If she has to start over, maybe she’ll have to start small.

If Stoick doesn’t just cast her out of the tribe for losing his son.


Stoick the Vast is tired of waiting. All he ever does is wait, wait for the dragons to come back and for the fishing fleet to return, for winter to come and his people to die, for Astrid to befriend the boy who should have been his son if dragons hadn’t flayed all the humanity away from him and for her to teach him to talk just so he could tell Stoick things he never wanted to hear. He has waited twenty years and his reward for his patience and faith has been a snarling, hating creature that is all that is left of his only child and the knowledge that he would never see his beloved Valka again. He has held off and brooded and kept his rage locked up but this latest attack is too much. He has to do something, even if it’s a desperate attempt that has never worked in the past.

Still, Vikings are persistent and stubborn, and you can break rocks by beating your head against them. Even if it hurts, it works in the end. What else can he do but what he knows?

“We’re going after those dragons,” he booms as night closes in around the Great Hall again. It is probably too soon for another dragon raid but he has posted watches anyway – they’re coming faster and faster and maybe one day they will never stop. Most of the rest of the village is crowded in here and between all the people and the fires lit against the darkness and the tension in the room it’s as warm in the hall as it ever gets. “I want the ships seaworthy and loaded for war. It’s past time we started raiding them again rather than sitting around and waiting for them to raid us!”

As he’d expected, this announcement evokes a mixed chorus of cheers from angry people and groans from those who have been on these raids in the past and noncommittal mutters from people who think he’s wrong but are not sure enough about it to say so to his face.

“All the ships?” a longboat’s captain says, spreading his hands to indicate that he’s being reasonable, not arguing with the chief. “Some of us should go out fishing again.”

“Why?” Spitelout shouts at him across the table. “They’ll just come for it again! Why should we work to feed a bottomless pit of dragons?”

“Because even what we can keep is better than nothing!” the captain yells back, all indications of reasonableness going away as he squares off to fight. “We can’t eat dragons!”

This is true; in the depths of devastating winter Vikings have tried in the past and regretted it. Dragons, it is now generally agreed, are inedible.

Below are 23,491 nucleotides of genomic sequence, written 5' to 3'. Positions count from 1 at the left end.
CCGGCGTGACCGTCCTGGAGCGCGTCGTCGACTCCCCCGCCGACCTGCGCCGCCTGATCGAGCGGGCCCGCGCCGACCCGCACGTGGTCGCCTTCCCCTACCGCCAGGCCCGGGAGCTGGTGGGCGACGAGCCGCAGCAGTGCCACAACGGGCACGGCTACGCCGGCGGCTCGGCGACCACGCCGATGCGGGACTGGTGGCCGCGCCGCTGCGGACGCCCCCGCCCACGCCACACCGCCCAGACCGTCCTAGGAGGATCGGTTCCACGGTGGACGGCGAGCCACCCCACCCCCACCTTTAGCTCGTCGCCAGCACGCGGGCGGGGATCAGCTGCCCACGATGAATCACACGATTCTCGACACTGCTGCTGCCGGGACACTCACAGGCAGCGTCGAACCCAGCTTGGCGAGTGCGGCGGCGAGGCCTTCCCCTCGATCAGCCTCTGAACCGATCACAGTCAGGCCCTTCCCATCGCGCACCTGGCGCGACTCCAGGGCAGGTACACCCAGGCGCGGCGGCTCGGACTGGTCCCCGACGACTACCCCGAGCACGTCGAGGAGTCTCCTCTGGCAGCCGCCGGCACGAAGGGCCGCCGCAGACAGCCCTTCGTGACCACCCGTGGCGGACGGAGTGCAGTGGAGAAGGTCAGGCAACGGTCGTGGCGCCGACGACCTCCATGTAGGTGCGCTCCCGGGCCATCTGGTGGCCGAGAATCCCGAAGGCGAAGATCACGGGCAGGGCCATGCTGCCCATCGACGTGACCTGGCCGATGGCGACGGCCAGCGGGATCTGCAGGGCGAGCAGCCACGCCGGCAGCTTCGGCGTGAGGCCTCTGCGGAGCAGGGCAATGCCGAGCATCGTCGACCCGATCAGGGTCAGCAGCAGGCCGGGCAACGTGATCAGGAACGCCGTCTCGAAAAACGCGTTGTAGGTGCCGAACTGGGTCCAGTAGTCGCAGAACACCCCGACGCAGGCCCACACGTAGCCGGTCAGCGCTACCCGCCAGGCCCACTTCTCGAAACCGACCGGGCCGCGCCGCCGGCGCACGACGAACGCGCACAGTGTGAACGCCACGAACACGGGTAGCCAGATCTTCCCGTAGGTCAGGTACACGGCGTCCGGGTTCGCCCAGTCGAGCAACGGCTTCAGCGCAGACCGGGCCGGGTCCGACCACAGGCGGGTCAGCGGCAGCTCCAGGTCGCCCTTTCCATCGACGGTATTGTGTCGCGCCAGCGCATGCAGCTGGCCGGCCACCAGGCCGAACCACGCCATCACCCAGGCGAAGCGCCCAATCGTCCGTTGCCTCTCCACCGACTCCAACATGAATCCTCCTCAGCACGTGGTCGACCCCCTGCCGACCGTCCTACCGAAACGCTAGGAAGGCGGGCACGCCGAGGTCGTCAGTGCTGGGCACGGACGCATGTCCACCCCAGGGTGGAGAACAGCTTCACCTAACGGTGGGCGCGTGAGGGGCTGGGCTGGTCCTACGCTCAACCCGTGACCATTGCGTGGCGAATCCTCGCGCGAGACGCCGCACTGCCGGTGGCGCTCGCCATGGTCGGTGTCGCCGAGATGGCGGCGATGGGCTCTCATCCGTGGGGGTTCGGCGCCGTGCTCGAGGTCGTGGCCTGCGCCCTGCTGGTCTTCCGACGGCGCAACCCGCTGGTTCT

“Fight first! Fish later!”

This is taken up as a ragged chorus by the people looking for a fight where they’re the attackers rather than the attacked. Any moment now punches will be thrown and they’ll be attacking each other.

Astrid, who is half-sitting on the table because she’s surrounded by huge Vikings, rolls her eyes. She’s been very quiet throughout the whole clan meeting, and in fact all day, pacing back and forth until called on by someone to do something or resolve some quarrel, staring at the ground as if it has done something to offend her. Stoick has said nothing to her, of course – whatever it is that’s worrying her, and she has plenty to worry over, she’ll solve it. If she wants his help, she’ll ask.

“Quiet!” Stoick roars. “Not all the ships. I’ll keep back a small fishing fleet, but I want the rest of them ready to sail. We’re going to find the nest this time! Astrid!”

Her head jerks up as if she’s surprised to be consulted. “Yes, chief?”

“Find out from –” He can’t say it. He desperately wants to acknowledge the dragon-boy as his son and insist on bringing him back to the village and teaching him to be human again, but he is also repulsed by the monster he sees with his son’s face that screams with a dragon’s voice. It is so very far from what he dreamed his only son would be that he cannot accept it and can barely even think about it. “Can you find out if the dragon rider knows where the nest is? They always fly away in the same direction, so we’ll start there, but if he can lead us to the nest…”

She looks uncomfortable. “I don’t think I can do that, Chief. I’d try, but –”

“Do better than try. You’ve had almost a month. Make him understand,” Stoick snaps, cutting off whatever she was about to say next. She goes white with rage at the curt interruption, making that cut on her face stand out in sharp and angry contrast, but holds her tongue.